Private equity trio to sell educational publisher

Thomas H. Lee, Bain Capital and Blackstone have agreed to sell Houghton Mifflin for $3.4bn to a newly formed Irish public limited company.

A private equity consortium consisting of Thomas H. Lee Partners, Bain Capital Partners and The Blackstone Group has agreed to sell Houghton Mifflin Holding Company, a Boston, Massachusetts-based publisher of educational materials ranging from textbooks to reference books, as well as fiction and non-fiction books, to a new Irish public limited company, HM Rivergroup, for approximately $3.4 billion (€2.6 billion), Blackstone said in a statement.

The purchase price includes $1.8 billion in cash and the assumption of $1.6 billion in net debt. Some members of Houghton Mifflin’s management team and will “roll over” $40 million of equity into HM Rivergroup, the statement said.

Tony Lucki, the chairman and chief executive officer of Houghton Mifflin, will serve as HM Rivergroup’s chairman, the statement said. He will maintain his position as chairman, president and chief executive officer of Houghton Mifflin Company.

Thomas H. Lee, Bain Capital and Blackstone bought Houghton Mifflin from Boston-based Vivendi Universal, a creator and producer of entertainment, education and personalized services, for approximately $1.66 billion in December of 2002.

In a related deal, HM Rivergroup will also acquire Riverdeep Holdings Limited, a US-based publisher of interactive, education-related products, including the programs The Print Shop, Reader Rabbit and Kid Pix, the statement said. The $1.2 billion transaction value includes the assumption of debt. Barry O’Callaghan, HM Rivergroup’s executive chairman, is also the chairman and chief executive officer of Riverdeep. He became the company’s CEO in 1999.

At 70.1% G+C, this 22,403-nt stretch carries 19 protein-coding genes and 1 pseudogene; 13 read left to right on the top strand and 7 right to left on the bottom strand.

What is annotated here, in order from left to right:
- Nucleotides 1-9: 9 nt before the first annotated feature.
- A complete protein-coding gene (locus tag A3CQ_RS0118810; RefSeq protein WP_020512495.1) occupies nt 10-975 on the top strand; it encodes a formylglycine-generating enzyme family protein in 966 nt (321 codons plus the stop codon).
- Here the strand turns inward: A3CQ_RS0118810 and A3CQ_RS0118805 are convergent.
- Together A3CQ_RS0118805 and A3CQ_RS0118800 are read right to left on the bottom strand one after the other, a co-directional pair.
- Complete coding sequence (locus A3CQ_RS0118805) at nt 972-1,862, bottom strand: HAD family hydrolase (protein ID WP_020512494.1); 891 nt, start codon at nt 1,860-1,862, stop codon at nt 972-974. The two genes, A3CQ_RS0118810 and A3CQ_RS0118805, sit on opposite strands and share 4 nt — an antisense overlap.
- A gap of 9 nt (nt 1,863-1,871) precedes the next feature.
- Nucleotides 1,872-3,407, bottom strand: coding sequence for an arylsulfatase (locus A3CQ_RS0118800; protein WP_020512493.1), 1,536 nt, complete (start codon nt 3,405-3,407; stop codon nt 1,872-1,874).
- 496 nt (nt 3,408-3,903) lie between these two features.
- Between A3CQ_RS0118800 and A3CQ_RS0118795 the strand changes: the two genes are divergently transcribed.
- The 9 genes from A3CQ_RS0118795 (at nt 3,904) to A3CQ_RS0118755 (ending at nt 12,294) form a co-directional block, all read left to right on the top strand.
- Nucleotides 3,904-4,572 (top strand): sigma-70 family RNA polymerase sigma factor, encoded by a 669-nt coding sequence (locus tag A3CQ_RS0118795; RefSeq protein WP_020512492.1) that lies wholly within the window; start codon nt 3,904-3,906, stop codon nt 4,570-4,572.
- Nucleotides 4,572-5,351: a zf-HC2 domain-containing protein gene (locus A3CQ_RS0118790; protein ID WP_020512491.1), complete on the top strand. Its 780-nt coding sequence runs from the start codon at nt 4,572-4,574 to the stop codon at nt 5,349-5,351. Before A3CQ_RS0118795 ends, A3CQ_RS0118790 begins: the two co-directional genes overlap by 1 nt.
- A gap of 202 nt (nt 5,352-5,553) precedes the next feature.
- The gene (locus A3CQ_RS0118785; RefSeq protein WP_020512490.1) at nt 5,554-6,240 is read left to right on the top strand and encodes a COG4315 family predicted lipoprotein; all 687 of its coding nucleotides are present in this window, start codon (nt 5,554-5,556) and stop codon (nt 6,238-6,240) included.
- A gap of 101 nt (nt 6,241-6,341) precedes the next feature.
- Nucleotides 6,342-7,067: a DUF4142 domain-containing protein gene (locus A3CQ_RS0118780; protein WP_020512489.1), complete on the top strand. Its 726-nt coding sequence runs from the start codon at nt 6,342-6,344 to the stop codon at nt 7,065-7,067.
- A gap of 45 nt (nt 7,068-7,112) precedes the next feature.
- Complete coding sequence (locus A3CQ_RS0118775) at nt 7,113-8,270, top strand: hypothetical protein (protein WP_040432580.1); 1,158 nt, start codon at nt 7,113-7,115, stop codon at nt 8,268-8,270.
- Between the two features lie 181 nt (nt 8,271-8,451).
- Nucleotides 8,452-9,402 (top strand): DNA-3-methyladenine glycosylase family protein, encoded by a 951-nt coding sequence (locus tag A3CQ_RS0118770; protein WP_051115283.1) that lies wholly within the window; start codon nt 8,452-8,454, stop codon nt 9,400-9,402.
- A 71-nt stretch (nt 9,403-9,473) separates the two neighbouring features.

Upon the completion of the transactions, which are expected to close before the end of the year, approximately 50 percent of HM Rivergroup will belong to O’Callaghan and the management team and approximately 15 percent will belong to Riverdeep’s former shareholders, the statement said. The remaining 35 percent will belong to new investors.

Founded in 1985, Blackstone made the largest private equity deal ever earlier this month when it took over Sam Zell’s Equity Office Properties Trust, the largest publicly traded owner of offices in the US, for $36 billion, including the assumption of $17 billion of debt.

Thomas H. Lee and Bain Capital, both based in Boston, partnered up earlier this month to acquire the media giant Clear Channel Communications for approximately $26.7 billion. The two firms have also shared investments in brand name companies like Dunkin’ Brands and Warner Music Group.